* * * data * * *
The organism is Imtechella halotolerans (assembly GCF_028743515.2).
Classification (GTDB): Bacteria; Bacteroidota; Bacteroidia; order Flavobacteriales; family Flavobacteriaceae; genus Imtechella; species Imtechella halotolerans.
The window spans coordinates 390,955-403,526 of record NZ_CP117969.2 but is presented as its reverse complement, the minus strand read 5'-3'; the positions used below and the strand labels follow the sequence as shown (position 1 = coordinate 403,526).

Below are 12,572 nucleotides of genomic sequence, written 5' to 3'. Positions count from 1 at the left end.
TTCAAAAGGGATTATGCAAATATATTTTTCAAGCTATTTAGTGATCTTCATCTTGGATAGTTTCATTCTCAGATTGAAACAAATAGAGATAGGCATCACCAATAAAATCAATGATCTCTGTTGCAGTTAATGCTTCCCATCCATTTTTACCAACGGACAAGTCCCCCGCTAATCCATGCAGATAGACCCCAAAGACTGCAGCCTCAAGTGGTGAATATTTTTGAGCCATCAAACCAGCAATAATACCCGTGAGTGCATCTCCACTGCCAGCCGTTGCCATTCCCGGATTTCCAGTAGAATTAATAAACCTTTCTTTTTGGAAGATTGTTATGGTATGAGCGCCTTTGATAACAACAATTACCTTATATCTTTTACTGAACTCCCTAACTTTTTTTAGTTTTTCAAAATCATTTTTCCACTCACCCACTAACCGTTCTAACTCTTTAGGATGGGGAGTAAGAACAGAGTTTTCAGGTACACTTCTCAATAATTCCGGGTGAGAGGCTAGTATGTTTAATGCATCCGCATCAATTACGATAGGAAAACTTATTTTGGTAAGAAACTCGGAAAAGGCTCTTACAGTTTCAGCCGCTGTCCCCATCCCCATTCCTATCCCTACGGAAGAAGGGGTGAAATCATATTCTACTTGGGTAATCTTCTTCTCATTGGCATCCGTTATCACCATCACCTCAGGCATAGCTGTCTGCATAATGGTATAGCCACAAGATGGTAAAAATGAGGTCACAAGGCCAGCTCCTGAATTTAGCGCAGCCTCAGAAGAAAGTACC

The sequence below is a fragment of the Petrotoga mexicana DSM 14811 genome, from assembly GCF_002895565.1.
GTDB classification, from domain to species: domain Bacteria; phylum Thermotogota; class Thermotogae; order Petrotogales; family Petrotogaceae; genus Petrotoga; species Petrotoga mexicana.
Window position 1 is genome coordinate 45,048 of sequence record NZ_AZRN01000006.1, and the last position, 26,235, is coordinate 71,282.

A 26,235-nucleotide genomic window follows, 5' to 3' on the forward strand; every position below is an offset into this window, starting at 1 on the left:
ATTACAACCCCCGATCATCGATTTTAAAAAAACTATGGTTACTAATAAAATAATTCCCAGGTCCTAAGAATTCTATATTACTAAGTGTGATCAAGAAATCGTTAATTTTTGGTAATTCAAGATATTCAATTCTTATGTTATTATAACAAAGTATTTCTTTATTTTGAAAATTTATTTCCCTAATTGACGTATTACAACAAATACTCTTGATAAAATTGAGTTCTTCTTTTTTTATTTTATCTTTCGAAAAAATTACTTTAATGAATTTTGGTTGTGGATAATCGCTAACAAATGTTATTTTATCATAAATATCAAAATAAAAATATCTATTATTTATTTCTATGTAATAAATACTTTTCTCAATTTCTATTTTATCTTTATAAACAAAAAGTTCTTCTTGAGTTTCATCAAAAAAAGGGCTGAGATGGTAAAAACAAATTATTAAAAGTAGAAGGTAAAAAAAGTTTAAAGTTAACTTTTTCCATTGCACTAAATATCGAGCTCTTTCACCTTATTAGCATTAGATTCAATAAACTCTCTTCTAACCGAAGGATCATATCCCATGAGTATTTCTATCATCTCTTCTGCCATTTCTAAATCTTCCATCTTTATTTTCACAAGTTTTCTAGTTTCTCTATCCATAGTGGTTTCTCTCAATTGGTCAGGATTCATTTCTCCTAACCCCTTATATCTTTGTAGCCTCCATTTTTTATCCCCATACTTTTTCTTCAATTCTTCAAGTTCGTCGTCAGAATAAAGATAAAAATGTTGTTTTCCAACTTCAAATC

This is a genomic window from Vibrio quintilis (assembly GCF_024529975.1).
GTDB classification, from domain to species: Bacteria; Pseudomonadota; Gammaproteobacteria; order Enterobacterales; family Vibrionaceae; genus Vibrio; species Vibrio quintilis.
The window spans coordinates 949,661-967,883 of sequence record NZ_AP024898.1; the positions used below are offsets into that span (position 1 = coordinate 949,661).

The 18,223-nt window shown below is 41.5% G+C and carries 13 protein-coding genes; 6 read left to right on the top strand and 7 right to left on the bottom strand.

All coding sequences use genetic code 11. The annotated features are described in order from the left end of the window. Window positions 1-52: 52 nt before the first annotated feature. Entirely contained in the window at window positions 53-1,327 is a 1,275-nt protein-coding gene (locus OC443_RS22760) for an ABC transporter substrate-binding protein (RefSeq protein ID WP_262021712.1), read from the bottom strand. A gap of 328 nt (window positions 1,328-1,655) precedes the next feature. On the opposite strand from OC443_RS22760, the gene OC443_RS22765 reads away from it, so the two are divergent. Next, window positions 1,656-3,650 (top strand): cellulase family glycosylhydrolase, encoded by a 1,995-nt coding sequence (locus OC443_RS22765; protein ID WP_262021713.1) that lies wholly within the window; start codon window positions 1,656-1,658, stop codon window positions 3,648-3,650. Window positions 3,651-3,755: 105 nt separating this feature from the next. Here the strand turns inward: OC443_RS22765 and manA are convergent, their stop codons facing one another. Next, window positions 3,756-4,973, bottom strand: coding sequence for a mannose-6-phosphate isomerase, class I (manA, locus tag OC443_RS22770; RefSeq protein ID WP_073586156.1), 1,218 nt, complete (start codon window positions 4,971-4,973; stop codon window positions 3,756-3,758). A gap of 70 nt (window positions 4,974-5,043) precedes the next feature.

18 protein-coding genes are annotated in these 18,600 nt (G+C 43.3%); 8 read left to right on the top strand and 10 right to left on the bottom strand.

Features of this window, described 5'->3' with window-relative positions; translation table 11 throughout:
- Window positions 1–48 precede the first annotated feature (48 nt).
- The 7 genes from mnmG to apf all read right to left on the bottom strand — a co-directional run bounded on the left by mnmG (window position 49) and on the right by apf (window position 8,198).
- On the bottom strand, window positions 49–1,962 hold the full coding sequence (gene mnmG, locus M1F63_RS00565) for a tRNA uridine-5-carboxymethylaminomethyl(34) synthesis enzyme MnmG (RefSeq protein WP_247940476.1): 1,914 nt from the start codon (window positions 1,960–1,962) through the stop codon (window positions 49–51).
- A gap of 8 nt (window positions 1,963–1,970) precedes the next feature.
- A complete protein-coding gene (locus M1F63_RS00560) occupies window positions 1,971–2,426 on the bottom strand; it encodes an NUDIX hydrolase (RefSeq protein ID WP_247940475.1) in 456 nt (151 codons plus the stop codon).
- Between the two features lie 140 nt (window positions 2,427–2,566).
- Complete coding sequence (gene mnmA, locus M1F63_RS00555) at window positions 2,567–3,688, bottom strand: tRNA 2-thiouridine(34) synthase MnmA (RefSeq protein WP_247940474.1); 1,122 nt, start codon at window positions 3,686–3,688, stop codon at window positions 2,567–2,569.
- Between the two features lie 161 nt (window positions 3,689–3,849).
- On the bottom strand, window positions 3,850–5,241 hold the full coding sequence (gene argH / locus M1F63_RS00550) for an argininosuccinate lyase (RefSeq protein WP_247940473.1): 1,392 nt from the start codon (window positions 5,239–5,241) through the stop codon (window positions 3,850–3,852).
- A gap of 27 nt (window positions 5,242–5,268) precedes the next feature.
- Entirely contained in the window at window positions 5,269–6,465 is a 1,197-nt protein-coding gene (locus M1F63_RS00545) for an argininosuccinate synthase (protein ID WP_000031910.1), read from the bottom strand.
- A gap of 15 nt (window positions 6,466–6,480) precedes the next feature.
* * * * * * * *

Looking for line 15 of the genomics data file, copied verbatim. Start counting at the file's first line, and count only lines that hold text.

All coding sequences use genetic code 11. The annotated features are described in order from the left end of the window. Window positions 1-52: 52 nt before the first annotated feature. Entirely contained in the window at window positions 53-1,327 is a 1,275-nt protein-coding gene (locus OC443_RS22760) for an ABC transporter substrate-binding protein (RefSeq protein ID WP_262021712.1), read from the bottom strand. A gap of 328 nt (window positions 1,328-1,655) precedes the next feature. On the opposite strand from OC443_RS22760, the gene OC443_RS22765 reads away from it, so the two are divergent. Next, window positions 1,656-3,650 (top strand): cellulase family glycosylhydrolase, encoded by a 1,995-nt coding sequence (locus OC443_RS22765; protein ID WP_262021713.1) that lies wholly within the window; start codon window positions 1,656-1,658, stop codon window positions 3,648-3,650. Window positions 3,651-3,755: 105 nt separating this feature from the next. Here the strand turns inward: OC443_RS22765 and manA are convergent, their stop codons facing one another. Next, window positions 3,756-4,973, bottom strand: coding sequence for a mannose-6-phosphate isomerase, class I (manA, locus tag OC443_RS22770; RefSeq protein ID WP_073586156.1), 1,218 nt, complete (start codon window positions 4,971-4,973; stop codon window positions 3,756-3,758). A gap of 70 nt (window positions 4,974-5,043) precedes the next feature.